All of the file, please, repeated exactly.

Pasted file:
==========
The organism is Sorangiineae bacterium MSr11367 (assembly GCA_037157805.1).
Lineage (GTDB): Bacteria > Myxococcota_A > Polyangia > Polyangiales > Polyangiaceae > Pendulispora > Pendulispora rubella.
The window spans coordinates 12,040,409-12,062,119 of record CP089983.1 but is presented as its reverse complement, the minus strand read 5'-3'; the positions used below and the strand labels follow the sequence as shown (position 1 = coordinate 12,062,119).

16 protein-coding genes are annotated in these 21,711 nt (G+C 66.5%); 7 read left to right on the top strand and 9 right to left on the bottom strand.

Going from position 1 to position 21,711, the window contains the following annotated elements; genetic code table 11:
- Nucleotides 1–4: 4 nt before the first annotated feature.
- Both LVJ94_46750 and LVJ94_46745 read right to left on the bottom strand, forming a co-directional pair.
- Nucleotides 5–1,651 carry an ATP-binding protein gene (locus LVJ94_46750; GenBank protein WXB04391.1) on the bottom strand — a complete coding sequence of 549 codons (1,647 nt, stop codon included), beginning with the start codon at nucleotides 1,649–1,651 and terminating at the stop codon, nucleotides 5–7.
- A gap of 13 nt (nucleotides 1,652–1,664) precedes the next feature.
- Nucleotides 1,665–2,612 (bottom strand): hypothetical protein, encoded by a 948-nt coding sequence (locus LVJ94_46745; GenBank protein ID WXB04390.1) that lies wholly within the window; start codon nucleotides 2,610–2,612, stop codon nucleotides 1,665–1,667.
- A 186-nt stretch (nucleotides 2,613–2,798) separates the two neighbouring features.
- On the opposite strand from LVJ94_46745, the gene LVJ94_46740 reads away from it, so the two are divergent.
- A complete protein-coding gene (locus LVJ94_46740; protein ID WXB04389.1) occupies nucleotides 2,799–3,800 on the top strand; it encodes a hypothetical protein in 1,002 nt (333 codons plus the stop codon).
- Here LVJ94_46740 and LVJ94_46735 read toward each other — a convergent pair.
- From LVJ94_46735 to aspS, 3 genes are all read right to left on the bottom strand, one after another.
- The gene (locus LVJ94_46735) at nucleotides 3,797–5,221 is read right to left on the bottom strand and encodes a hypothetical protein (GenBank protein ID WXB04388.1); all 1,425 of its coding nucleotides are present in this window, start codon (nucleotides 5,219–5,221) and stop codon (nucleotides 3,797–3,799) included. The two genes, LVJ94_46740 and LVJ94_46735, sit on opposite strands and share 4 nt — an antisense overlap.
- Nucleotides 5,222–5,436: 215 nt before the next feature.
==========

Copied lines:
The organism is Sorangiineae bacterium MSr11367 (assembly GCA_037157805.1).
Lineage (GTDB): Bacteria > Myxococcota_A > Polyangia > Polyangiales > Polyangiaceae > Pendulispora > Pendulispora rubella.
The window spans coordinates 12,040,409-12,062,119 of record CP089983.1 but is presented as its reverse complement, the minus strand read 5'-3'; the positions used below and the strand labels follow the sequence as shown (position 1 = coordinate 12,062,119).

16 protein-coding genes are annotated in these 21,711 nt (G+C 66.5%); 7 read left to right on the top strand and 9 right to left on the bottom strand.

Going from position 1 to position 21,711, the window contains the following annotated elements; genetic code table 11:
- Nucleotides 1–4: 4 nt before the first annotated feature.
- Both LVJ94_46750 and LVJ94_46745 read right to left on the bottom strand, forming a co-directional pair.
- Nucleotides 5–1,651 carry an ATP-binding protein gene (locus LVJ94_46750; GenBank protein WXB04391.1) on the bottom strand — a complete coding sequence of 549 codons (1,647 nt, stop codon included), beginning with the start codon at nucleotides 1,649–1,651 and terminating at the stop codon, nucleotides 5–7.
- A gap of 13 nt (nucleotides 1,652–1,664) precedes the next feature.
- Nucleotides 1,665–2,612 (bottom strand): hypothetical protein, encoded by a 948-nt coding sequence (locus LVJ94_46745; GenBank protein ID WXB04390.1) that lies wholly within the window; start codon nucleotides 2,610–2,612, stop codon nucleotides 1,665–1,667.
- A 186-nt stretch (nucleotides 2,613–2,798) separates the two neighbouring features.
- On the opposite strand from LVJ94_46745, the gene LVJ94_46740 reads away from it, so the two are divergent.
- A complete protein-coding gene (locus LVJ94_46740; protein ID WXB04389.1) occupies nucleotides 2,799–3,800 on the top strand; it encodes a hypothetical protein in 1,002 nt (333 codons plus the stop codon).
- Here LVJ94_46740 and LVJ94_46735 read toward each other — a convergent pair.
- From LVJ94_46735 to aspS, 3 genes are all read right to left on the bottom strand, one after another.
- The gene (locus LVJ94_46735) at nucleotides 3,797–5,221 is read right to left on the bottom strand and encodes a hypothetical protein (GenBank protein ID WXB04388.1); all 1,425 of its coding nucleotides are present in this window, start codon (nucleotides 5,219–5,221) and stop codon (nucleotides 3,797–3,799) included. The two genes, LVJ94_46740 and LVJ94_46735, sit on opposite strands and share 4 nt — an antisense overlap.
- Nucleotides 5,222–5,436: 215 nt before the next feature.